The legislature of North Carolina could not abide that, and they struck it out. They authorized proclamation of insurrection to be made, and allowed the governor to call into service the militia in order to suppress the insurrection. But the act goes on to provide for a judicial trial, and never contemplated any other mode of trial. By declaring that on motion ot the solicitor of the district, or of his own will, the judge may orier "the removal of the " trial of any person who has been, or who hereafter may be in- " dieted in any county in the state for murder, conspiracy or viola- " tion of an act entitled ' An act making the act of going masked, "disguised or painted a felony, from the county in which such 'offence may have been committed to such other county in " his district or adjoining district as the solicitor may designate.
Why certainly to deliver his prisoners over to the civil authority, where the solicitor could take them in hand and prosecute according to the directions of the statute, before a judge and jury in some impartial county.
Is this the course he pursued '? JS T o, the very contrary. He avails himself fully of the power to make arbitrary arrests, if that was intentcd, of one hundred persons or more, but sends no one to be tried before a civil tribunal, and holds them all fast for his military judicature? This was demonstrated by Mr. Horace Binney, of Philadelphia, during- the late war, when, aroused by the pretensions of the military power, he issued a pamphlet in defence of the right of the citizen to the privilege of habeas corpus, in which he demonstrated that the only effect of a suspension of the writ- was to place the people of the country in the condition in which our English ancestors were before the passage of the statute of Charles II ; that a warrant from some person in authority was al- ways necessary in order to deprive a civilian of his liberty ; that a suspension of the privilege of the writ in England was uniformly made by an act declaring that in cases where it appeared the arrest was made by the order of a Privy Counsellor or Cabinet Minister, or it may be some other functionary, there should be no further inquiry into the cause of detention.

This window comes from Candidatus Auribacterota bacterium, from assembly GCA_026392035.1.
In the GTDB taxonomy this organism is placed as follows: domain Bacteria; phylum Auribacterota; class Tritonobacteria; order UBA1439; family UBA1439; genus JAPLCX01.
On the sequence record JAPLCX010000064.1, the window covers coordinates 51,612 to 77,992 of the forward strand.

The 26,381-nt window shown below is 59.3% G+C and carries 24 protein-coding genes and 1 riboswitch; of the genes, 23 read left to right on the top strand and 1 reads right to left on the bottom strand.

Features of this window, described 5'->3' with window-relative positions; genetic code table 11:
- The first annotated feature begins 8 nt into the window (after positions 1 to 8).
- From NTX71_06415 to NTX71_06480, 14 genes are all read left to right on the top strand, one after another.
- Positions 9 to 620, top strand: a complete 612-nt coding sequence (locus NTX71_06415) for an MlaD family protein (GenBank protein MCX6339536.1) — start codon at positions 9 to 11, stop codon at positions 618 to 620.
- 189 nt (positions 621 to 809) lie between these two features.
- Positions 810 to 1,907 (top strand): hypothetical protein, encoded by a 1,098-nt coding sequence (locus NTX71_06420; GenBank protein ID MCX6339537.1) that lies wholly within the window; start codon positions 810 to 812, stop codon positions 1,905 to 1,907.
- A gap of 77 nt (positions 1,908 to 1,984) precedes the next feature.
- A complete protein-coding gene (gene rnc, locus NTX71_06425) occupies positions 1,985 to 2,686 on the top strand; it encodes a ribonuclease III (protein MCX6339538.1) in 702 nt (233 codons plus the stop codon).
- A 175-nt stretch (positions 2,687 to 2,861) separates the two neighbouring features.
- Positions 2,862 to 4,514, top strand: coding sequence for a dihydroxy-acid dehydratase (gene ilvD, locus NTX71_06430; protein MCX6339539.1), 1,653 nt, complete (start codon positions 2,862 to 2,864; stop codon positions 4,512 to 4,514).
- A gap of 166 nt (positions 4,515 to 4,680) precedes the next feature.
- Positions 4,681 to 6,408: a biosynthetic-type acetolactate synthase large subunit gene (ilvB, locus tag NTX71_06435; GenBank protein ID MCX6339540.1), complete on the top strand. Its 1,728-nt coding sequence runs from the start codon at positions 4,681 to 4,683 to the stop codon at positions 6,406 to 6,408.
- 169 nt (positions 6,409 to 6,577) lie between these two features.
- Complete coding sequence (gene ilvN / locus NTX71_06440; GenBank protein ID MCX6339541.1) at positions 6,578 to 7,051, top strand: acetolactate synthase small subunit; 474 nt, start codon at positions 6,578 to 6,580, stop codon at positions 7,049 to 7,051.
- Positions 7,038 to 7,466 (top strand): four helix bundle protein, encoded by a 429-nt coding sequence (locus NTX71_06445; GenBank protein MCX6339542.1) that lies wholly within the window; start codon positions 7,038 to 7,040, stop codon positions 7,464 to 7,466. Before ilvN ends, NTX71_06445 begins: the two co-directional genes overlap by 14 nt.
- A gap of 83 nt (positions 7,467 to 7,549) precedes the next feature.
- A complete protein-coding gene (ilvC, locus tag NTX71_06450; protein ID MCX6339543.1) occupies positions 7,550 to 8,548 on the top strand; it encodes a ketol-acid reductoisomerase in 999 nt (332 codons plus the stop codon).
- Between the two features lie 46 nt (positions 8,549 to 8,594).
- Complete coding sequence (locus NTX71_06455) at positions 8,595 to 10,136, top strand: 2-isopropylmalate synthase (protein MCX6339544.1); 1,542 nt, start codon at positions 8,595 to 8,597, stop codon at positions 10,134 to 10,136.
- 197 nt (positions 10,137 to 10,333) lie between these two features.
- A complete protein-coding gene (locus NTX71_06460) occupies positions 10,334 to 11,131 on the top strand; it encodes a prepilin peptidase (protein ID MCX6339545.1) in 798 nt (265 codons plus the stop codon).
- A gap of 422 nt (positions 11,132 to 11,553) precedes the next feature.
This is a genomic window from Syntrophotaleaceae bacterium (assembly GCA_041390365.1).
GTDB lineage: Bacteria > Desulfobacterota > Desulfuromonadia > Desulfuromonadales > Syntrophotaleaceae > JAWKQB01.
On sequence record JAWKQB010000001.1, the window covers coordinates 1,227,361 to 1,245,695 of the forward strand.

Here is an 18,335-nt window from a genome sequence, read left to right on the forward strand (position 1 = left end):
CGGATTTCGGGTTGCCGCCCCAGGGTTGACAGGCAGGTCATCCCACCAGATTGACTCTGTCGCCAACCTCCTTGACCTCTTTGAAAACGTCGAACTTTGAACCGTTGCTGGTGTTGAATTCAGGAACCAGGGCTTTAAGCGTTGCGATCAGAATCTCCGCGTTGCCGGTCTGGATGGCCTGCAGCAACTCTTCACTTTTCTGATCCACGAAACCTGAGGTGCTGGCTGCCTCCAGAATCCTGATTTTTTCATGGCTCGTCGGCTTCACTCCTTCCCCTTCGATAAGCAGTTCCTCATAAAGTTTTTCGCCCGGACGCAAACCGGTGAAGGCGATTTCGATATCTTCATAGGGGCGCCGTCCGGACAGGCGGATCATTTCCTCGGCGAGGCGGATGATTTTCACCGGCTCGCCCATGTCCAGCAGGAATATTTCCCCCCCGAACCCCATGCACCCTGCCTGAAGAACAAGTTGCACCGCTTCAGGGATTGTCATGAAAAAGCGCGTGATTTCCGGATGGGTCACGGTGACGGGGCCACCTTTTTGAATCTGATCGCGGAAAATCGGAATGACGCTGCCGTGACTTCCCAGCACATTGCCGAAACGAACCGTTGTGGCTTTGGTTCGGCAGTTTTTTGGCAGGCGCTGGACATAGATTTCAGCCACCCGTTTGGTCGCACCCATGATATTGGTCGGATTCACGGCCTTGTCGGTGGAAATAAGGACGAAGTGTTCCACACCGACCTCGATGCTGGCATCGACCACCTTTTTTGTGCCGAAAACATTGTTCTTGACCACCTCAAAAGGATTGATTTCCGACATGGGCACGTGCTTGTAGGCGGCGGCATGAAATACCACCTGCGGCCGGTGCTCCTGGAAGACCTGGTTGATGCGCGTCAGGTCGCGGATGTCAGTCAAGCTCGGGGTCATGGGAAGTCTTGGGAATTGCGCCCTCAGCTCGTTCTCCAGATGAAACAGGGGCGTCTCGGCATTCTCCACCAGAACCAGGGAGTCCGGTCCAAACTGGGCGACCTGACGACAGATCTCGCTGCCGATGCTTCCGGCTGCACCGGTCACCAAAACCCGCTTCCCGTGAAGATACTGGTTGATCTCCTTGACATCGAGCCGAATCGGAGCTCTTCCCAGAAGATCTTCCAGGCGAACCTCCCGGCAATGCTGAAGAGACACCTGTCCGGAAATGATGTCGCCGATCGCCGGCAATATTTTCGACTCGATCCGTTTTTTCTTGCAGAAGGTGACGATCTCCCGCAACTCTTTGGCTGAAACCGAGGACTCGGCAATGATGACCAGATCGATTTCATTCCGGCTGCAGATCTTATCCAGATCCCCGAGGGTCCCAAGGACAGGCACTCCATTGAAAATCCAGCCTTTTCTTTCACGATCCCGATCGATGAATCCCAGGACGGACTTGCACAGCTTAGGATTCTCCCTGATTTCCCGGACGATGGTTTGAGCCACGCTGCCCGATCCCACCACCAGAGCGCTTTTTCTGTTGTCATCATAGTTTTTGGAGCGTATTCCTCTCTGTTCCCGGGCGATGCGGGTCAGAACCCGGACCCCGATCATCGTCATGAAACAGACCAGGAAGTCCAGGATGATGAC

And Mr. But no Avhere is such a conse- quence attached to the orders of a governor of this state — the constitution forbids the suspension of the privilege of the writ under any circumstances. The statute in question, as originally, proposed, designed to procure it through the president, under the authority of congress; but this was stricken out on its passage. I have called on the "president for aid, but he is restricted by the writ of habeas "corpus.
We want military tribunals by which assassins and " murderers can be summarily tried and shot, but we cannot " have these tribunals unless the president is authorized to sus- "pendthe habeas corpus in certain localities. Please aid in " conferring this power on the president as the only effective " mode of protecting life and property in Alamance and other "localities in this state.